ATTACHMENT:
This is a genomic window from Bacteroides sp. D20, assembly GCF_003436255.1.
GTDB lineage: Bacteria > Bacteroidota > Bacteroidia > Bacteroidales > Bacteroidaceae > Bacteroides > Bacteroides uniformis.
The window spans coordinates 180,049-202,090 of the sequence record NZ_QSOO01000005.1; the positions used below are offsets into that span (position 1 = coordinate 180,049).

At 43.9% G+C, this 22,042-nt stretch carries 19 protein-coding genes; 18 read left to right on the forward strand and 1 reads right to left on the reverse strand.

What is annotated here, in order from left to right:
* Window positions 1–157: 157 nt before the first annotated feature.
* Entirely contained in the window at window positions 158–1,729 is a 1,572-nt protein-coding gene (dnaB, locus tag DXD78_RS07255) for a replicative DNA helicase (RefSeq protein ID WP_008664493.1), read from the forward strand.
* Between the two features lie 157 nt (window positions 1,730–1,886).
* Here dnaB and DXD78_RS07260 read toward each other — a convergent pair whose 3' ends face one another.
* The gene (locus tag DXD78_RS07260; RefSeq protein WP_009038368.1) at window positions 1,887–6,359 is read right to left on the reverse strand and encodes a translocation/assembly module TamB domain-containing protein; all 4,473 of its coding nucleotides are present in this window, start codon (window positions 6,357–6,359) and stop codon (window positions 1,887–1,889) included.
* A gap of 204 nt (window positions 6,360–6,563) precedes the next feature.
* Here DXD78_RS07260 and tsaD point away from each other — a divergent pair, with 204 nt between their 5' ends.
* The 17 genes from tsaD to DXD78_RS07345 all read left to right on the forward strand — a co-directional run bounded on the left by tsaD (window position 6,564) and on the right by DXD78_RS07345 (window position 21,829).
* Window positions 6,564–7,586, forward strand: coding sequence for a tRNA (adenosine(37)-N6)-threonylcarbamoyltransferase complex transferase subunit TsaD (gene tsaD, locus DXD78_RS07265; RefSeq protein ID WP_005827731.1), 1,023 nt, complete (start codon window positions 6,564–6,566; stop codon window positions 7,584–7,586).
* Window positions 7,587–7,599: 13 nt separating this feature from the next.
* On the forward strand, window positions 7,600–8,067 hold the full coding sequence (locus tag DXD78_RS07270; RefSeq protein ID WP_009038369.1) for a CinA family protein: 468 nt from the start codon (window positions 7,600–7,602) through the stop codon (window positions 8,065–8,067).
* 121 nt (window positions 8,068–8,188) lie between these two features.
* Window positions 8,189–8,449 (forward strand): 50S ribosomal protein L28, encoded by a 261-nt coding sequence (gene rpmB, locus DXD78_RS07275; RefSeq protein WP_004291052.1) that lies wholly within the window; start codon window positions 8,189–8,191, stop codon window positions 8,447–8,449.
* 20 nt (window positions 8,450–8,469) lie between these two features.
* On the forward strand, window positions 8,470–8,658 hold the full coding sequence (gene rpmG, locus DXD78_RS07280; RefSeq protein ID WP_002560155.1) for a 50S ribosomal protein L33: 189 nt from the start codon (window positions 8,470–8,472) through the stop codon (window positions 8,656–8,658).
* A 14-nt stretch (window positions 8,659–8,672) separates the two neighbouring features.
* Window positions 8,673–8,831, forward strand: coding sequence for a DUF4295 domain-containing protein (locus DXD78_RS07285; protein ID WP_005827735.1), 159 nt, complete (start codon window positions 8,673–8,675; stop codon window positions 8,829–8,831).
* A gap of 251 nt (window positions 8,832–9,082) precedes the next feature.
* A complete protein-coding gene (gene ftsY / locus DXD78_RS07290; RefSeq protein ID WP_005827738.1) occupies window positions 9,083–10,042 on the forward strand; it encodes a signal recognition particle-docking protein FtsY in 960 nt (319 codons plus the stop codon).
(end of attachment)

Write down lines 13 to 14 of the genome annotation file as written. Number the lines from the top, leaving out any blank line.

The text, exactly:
* The 17 genes from tsaD to DXD78_RS07345 all read left to right on the forward strand — a co-directional run bounded on the left by tsaD (window position 6,564) and on the right by DXD78_RS07345 (window position 21,829).
* Window positions 6,564–7,586, forward strand: coding sequence for a tRNA (adenosine(37)-N6)-threonylcarbamoyltransferase complex transferase subunit TsaD (gene tsaD, locus DXD78_RS07265; RefSeq protein ID WP_005827731.1), 1,023 nt, complete (start codon window positions 6,564–6,566; stop codon window positions 7,584–7,586).